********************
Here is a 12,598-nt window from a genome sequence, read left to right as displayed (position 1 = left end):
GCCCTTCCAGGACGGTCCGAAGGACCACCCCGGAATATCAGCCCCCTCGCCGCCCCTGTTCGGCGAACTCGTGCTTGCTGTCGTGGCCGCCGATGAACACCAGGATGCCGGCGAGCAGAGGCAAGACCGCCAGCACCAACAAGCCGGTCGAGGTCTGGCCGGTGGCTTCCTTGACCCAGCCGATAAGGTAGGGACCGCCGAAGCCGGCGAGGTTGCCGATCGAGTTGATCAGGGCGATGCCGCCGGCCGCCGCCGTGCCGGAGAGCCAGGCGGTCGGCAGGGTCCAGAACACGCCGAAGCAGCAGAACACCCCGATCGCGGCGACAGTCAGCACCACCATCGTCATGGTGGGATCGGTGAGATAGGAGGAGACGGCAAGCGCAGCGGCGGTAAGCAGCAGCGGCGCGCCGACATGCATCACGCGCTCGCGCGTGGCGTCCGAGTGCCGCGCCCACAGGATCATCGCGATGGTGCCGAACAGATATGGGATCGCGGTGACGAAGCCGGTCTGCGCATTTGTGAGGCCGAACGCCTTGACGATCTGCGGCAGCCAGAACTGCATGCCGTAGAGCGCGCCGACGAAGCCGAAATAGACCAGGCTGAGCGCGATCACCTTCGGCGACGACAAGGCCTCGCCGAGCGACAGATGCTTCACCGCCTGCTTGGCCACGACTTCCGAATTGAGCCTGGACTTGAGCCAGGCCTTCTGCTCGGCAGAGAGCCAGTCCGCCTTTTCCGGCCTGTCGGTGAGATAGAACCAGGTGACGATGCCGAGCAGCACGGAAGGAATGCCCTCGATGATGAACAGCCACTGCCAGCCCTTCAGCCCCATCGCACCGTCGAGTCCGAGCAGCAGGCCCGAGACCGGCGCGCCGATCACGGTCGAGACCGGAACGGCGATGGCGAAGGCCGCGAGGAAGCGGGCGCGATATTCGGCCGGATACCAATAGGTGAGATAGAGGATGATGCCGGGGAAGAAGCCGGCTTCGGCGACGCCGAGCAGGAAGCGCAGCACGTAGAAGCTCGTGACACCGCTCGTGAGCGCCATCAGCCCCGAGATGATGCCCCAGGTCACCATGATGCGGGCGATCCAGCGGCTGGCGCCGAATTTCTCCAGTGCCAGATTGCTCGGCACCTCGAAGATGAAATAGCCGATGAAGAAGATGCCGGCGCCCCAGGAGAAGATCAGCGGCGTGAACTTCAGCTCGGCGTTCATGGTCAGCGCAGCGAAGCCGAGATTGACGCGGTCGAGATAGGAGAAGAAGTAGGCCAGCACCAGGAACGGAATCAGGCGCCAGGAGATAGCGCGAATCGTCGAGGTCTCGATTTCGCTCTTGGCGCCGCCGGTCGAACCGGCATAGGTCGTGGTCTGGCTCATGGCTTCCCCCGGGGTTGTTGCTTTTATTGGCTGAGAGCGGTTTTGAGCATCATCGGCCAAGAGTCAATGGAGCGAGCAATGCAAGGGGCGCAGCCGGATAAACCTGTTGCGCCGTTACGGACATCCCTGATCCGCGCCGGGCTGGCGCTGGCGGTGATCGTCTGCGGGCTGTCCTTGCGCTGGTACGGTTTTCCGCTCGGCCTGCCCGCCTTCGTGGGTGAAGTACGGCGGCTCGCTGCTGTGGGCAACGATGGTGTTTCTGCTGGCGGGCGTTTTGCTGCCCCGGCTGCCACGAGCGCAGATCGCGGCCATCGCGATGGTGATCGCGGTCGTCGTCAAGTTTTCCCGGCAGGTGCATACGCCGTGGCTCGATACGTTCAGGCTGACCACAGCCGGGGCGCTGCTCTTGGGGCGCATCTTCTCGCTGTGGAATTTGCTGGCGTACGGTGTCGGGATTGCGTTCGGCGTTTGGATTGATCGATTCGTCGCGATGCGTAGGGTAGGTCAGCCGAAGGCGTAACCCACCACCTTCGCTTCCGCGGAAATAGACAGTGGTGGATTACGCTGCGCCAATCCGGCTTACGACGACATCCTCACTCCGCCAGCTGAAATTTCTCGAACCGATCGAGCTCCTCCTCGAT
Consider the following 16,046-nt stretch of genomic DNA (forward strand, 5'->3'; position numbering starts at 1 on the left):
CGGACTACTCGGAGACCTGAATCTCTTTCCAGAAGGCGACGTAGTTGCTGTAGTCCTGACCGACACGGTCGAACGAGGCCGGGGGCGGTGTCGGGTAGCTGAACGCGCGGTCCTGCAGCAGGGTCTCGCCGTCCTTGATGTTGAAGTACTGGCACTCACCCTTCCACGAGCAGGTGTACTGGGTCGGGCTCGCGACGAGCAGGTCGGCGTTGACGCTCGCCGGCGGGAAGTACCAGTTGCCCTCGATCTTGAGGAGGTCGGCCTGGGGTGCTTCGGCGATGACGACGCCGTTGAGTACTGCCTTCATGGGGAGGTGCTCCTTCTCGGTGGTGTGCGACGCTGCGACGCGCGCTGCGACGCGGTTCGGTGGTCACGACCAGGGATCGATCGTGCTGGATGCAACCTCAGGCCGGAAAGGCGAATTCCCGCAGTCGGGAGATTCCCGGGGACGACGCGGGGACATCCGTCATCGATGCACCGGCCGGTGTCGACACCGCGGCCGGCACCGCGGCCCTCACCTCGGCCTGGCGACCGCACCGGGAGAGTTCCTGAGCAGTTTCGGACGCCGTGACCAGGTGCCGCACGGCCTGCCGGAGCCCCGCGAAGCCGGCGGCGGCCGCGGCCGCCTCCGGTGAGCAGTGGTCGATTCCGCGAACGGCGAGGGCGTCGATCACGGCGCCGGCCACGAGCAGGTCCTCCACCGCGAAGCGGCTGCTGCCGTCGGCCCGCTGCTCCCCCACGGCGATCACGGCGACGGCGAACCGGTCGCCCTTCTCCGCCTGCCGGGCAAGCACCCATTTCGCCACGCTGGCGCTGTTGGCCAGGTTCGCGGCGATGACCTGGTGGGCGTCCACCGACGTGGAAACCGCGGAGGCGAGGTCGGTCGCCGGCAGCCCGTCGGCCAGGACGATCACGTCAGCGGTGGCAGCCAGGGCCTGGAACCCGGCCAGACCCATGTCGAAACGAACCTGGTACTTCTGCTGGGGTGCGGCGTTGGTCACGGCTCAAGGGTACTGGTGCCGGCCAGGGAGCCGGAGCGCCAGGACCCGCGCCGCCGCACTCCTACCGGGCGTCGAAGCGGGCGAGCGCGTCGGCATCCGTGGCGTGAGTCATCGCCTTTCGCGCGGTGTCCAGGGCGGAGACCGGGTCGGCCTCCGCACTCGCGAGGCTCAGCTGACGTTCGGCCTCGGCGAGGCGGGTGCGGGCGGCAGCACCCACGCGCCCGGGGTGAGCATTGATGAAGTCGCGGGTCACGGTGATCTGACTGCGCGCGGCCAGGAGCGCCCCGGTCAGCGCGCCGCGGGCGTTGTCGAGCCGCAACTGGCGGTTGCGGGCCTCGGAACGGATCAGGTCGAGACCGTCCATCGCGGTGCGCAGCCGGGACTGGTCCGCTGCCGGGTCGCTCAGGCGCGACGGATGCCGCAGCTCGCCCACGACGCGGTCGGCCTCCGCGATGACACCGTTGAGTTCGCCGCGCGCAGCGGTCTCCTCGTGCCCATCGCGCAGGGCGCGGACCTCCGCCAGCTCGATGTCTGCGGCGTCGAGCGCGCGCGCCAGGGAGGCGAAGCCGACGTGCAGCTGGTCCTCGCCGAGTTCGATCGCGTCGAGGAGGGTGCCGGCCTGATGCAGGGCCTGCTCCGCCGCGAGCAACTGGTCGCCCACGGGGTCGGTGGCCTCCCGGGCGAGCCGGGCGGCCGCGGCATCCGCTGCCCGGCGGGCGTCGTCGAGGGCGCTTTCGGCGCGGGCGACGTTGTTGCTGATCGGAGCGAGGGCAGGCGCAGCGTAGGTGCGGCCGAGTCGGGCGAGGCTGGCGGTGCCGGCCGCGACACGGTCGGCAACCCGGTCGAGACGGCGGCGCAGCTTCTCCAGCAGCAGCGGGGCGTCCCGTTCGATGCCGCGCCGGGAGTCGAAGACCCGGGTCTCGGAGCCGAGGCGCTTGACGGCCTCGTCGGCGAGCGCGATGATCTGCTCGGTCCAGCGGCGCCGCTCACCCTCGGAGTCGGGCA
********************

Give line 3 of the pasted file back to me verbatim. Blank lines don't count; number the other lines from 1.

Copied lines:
Consider the following 16,046-nt stretch of genomic DNA (forward strand, 5'->3'; position numbering starts at 1 on the left):